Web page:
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What you need to know about cruelty-free beauty

What you need to know about cruelty-free beauty

When Elle Woods set her sights on having her Chihuahua’s mom at her wedding, she hired a private investigator to find her, stormed in the V.E.R.S.A.C.E animal testing center to call them out for testing products on animals, and basically turned Washington DC inside out to have a bill passed against animal testing. But Legally Blonde 2’s sugary happy ending barely touched the surface of a broad topic. Being cruelty-free as a brand is more complex than simply having a bunny logo on the product packaging.

Legally Blonde 2: Red, White and Blonde (MGM)

Legally Blonde 2: Red, White and Blonde (MGM)

What does it mean to be cruelty-free?

In basic terms, being cruelty-free means a brand did not test their products on animals at any stage of production of their items. “Cruelty-free”, “Does not test on animals” and “Against animal testing” all mean the same thing. The logos and wording may differ according to the certifying body – and yes, brands can’t make these claims or use the logos with proper certification.

There is also a difference between being “cruelty-free” and “vegan”, the latter term meaning that it doesn’t contain raw materials that are produced by animals. It can be surprising to realize that many cosmetics actually use animal by-products such as: natural makeup bristles (from squirrels, minks and horses), the pigments in blushes and eyeshadows (from pearls and crushed bugs), lotions (animal-derived glycerin), shampoos (animal-derived keratin) and even beauty supplements (animal-derived biotin and collagen).

The three bunny logos you should check for (Image via crueltyfreekitty.com)

The three bunny logos you should check for (Image via crueltyfreekitty.com)

If it has a bunny logo, does that mean it’s alright?

Unfortunately, that’s not a guarantee. Just like “authentic” replicas, cruelty-free logos can be stamped on without undergoing proper certification. Also, while the brand may not have been directly involved in animal testing, it may not be able to guarantee that no third party animal testing was involved or that the ingredients used were not tested on animals.

Accrediting companies like PETA, Leaping Bunny, CCF and others try their best to assure that these technicalities are covered but a large part of the credibility profile lies on the brands themselves. It’s not unusual to hear about certifications being revoked because brands continue to perform animal testing in other territories that do not have bans in place. Currently, animal testing is illegal in places like the European Union and India. In the Philippines, Republic 8485 or the Animal Welfare Act does not expressly ban animal testing.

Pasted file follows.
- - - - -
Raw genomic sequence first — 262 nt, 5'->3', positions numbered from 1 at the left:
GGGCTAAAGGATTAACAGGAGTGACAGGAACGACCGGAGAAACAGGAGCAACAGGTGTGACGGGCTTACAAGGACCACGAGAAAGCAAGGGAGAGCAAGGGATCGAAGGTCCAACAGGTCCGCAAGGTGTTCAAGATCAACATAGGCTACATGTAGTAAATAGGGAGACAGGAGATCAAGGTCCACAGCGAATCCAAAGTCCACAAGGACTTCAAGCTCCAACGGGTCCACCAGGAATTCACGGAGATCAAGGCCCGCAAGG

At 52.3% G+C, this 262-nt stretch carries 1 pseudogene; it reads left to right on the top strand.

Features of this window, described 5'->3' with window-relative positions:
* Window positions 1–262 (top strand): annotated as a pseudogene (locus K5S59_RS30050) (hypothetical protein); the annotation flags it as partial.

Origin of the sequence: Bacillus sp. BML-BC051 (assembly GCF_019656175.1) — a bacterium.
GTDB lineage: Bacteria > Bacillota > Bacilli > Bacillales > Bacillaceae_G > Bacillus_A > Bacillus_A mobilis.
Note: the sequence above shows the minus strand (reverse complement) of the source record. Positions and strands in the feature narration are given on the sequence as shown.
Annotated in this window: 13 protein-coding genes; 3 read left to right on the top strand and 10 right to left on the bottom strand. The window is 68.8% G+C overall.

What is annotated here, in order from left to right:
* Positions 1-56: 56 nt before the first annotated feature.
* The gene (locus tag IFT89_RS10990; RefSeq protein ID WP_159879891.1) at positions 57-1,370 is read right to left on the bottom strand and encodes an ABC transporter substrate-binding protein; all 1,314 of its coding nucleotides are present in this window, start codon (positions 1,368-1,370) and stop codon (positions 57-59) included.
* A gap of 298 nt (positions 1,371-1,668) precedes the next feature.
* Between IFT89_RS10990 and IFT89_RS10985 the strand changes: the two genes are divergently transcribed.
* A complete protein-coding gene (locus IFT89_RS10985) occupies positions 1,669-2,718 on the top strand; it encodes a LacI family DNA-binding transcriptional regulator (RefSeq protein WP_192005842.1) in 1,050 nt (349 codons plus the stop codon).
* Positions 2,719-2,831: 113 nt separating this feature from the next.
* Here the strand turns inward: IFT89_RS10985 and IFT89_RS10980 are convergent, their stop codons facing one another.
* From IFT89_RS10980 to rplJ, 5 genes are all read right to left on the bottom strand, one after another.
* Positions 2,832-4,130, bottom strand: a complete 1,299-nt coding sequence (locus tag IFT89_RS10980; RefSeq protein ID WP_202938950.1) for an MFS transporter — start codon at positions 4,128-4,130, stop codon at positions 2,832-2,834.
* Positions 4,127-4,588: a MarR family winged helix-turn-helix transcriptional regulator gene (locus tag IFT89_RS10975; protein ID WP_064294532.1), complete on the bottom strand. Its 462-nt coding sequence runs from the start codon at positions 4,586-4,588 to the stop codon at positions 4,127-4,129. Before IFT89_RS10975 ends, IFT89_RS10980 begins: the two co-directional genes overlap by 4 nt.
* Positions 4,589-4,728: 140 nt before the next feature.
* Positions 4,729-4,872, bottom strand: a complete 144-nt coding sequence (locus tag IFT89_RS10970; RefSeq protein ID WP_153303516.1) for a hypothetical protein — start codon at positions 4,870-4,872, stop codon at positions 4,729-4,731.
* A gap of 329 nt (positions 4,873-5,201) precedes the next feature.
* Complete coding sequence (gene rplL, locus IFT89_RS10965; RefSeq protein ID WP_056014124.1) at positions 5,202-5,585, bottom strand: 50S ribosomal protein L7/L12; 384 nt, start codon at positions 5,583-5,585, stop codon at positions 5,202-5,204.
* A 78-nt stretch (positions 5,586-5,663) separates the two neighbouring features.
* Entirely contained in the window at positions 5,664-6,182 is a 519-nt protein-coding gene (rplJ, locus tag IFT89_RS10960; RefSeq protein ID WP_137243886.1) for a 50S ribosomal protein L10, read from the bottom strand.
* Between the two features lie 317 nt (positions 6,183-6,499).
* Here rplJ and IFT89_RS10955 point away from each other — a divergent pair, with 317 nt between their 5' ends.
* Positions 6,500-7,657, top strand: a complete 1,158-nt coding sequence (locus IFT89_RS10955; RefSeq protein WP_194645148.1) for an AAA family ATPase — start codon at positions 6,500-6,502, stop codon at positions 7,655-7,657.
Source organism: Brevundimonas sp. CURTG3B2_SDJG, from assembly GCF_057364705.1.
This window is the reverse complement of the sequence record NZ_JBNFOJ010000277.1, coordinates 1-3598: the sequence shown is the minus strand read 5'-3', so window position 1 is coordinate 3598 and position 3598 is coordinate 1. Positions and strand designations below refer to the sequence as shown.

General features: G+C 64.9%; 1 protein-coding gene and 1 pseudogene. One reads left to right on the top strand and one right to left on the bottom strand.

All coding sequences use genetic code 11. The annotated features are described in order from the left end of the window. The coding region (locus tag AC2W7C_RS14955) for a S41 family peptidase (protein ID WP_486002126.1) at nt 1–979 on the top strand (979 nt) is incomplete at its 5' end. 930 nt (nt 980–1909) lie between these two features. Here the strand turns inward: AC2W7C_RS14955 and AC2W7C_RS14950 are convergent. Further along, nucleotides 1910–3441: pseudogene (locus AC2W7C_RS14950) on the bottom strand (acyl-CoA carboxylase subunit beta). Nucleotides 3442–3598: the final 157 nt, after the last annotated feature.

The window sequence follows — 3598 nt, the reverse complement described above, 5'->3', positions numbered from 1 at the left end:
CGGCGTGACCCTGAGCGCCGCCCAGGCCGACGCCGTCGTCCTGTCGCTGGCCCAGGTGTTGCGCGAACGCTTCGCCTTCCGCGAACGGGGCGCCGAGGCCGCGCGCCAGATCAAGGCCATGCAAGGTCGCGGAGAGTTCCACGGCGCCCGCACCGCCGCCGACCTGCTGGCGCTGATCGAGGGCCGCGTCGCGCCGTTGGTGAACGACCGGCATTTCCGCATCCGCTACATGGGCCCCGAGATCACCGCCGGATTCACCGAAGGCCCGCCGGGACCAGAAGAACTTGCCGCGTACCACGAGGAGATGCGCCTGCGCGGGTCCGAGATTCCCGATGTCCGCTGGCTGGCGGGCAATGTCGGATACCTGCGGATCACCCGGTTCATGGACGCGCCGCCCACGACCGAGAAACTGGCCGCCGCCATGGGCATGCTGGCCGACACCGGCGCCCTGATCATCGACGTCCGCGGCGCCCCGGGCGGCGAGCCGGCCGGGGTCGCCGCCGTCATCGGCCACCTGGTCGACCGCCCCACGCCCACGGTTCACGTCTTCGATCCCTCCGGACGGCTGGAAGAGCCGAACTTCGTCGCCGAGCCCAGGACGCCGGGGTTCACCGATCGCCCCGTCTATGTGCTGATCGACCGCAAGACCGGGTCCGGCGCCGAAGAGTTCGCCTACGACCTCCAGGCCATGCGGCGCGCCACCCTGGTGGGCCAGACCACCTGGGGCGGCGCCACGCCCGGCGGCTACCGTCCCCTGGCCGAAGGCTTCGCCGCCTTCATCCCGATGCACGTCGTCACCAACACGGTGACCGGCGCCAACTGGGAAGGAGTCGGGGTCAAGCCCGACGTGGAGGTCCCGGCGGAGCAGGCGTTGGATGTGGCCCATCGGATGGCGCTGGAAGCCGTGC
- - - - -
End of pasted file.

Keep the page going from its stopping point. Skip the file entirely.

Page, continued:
Human Nature is the first Filipino company to receive Cruelty-Free recognition from PETA

Human Nature is the first Filipino company to receive Cruelty-Free recognition from PETA

Should you make the switch?

Subjecting animals to testing products is a complex and sensitive topic that requires more than just a quick read. Cruelty-free certifying companies encourage consumers who support non-animal testing to do their research and contact the brands themselves to find out their policies against animal testing. Some companies who perform animal testing do so because of legal requirements, but are working towards regulatory change and developing tests that do not involve animals.

EcoTools uses soft synthetic taklon bristles and recycled aluminum ferrules in their signature bamboo-handled brushes

EcoTools uses soft synthetic taklon bristles and recycled aluminum ferrules in their signature bamboo-handled brushes

Which beauty brands should you consider?

Cruelty-free: Human Nature, a local brand that carries well-loved natural products like Sunflower Oil and other beauty and skincare items is one of PETA’s recognized cruelty-free brands. Pink Sugar, carrier of some of the best lip and cheek tints and matte lipsticks, is another. Other local brands are Happy Skin and ZenutrientsELF Cosmetics and The Body Shop are also proud of the fact.

We promise to make a more comprehensive list when we finish calling up most of the local brands we are in contact with.

Vegan: Ecotools produces brushes that are loved by many, not only because they’re soft and actually perform well, but also because they’re also vegan.

LUSH has a cruelty-free and ethically-sound beauty philosophy, and follows stringent measures to uphold it 

LUSH has a cruelty-free and ethically-sound beauty philosophy, and follows stringent measures to uphold it 

Cruelty-free and Vegan: Great-smelling soap and bath bombs from LUSH assures cruelty-free products and 100% vegetarian ingredients. They even have dedicated an explanation on their site, and have labeled items that are vegan. Avalon Organics, which is known for their shampoos and shower gels, features the Leaping Bunny logo and uses 100% vegetarian ingredients. 

If you want to check if your favorite brands are cruelty-free, you can search for them in these online databases:

Have you made the switch to cruelty-free products? Was it difficult to find alternatives? What are your favorite cruelty-free brands?

Cover image by Maira Sansuste

Further reading: PETAImportant New Info for Caring ConsumersCruelty-free and Vegan Logos ExplainedEcoToolsHuman Nature is PETA Approved

The woman who brought us brow perfection: Cheryl Tan Chua

The woman who brought us brow perfection: Cheryl Tan Chua

HG Material: The Lancôme Blanc Expert Foundation and UV Expert CC Cover

HG Material: The Lancôme Blanc Expert Foundation and UV Expert CC Cover